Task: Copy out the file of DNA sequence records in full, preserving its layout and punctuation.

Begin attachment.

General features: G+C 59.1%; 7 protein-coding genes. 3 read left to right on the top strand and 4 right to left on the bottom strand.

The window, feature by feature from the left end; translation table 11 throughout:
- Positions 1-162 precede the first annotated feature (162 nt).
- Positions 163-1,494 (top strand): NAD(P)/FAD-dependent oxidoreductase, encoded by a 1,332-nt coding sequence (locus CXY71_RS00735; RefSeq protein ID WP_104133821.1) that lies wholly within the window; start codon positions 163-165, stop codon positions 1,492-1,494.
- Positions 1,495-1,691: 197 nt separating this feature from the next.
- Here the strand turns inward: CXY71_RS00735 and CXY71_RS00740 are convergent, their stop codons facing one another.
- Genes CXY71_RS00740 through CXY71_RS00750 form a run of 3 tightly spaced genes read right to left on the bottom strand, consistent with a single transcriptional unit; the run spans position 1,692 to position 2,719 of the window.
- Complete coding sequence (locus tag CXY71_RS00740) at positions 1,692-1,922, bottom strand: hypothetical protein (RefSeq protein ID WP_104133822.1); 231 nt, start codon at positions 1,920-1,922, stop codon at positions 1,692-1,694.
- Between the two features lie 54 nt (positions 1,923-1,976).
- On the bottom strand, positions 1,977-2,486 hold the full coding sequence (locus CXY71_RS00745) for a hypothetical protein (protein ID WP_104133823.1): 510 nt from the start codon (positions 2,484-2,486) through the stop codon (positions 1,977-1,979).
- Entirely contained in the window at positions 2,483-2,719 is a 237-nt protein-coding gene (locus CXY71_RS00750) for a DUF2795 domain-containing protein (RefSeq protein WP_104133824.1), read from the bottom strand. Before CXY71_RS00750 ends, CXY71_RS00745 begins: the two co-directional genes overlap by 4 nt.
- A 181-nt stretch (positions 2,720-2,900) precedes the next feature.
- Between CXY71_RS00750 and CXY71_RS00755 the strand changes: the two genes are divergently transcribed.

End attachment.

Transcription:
General features: G+C 59.1%; 7 protein-coding genes. 3 read left to right on the top strand and 4 right to left on the bottom strand.

The window, feature by feature from the left end; translation table 11 throughout:
- Positions 1-162 precede the first annotated feature (162 nt).
- Positions 163-1,494 (top strand): NAD(P)/FAD-dependent oxidoreductase, encoded by a 1,332-nt coding sequence (locus CXY71_RS00735; RefSeq protein ID WP_104133821.1) that lies wholly within the window; start codon positions 163-165, stop codon positions 1,492-1,494.
- Positions 1,495-1,691: 197 nt separating this feature from the next.
- Here the strand turns inward: CXY71_RS00735 and CXY71_RS00740 are convergent, their stop codons facing one another.
- Genes CXY71_RS00740 through CXY71_RS00750 form a run of 3 tightly spaced genes read right to left on the bottom strand, consistent with a single transcriptional unit; the run spans position 1,692 to position 2,719 of the window.
- Complete coding sequence (locus tag CXY71_RS00740) at positions 1,692-1,922, bottom strand: hypothetical protein (RefSeq protein ID WP_104133822.1); 231 nt, start codon at positions 1,920-1,922, stop codon at positions 1,692-1,694.
- Between the two features lie 54 nt (positions 1,923-1,976).
- On the bottom strand, positions 1,977-2,486 hold the full coding sequence (locus CXY71_RS00745) for a hypothetical protein (protein ID WP_104133823.1): 510 nt from the start codon (positions 2,484-2,486) through the stop codon (positions 1,977-1,979).
- Entirely contained in the window at positions 2,483-2,719 is a 237-nt protein-coding gene (locus CXY71_RS00750) for a DUF2795 domain-containing protein (RefSeq protein WP_104133824.1), read from the bottom strand. Before CXY71_RS00750 ends, CXY71_RS00745 begins: the two co-directional genes overlap by 4 nt.
- A 181-nt stretch (positions 2,720-2,900) precedes the next feature.
- Between CXY71_RS00750 and CXY71_RS00755 the strand changes: the two genes are divergently transcribed.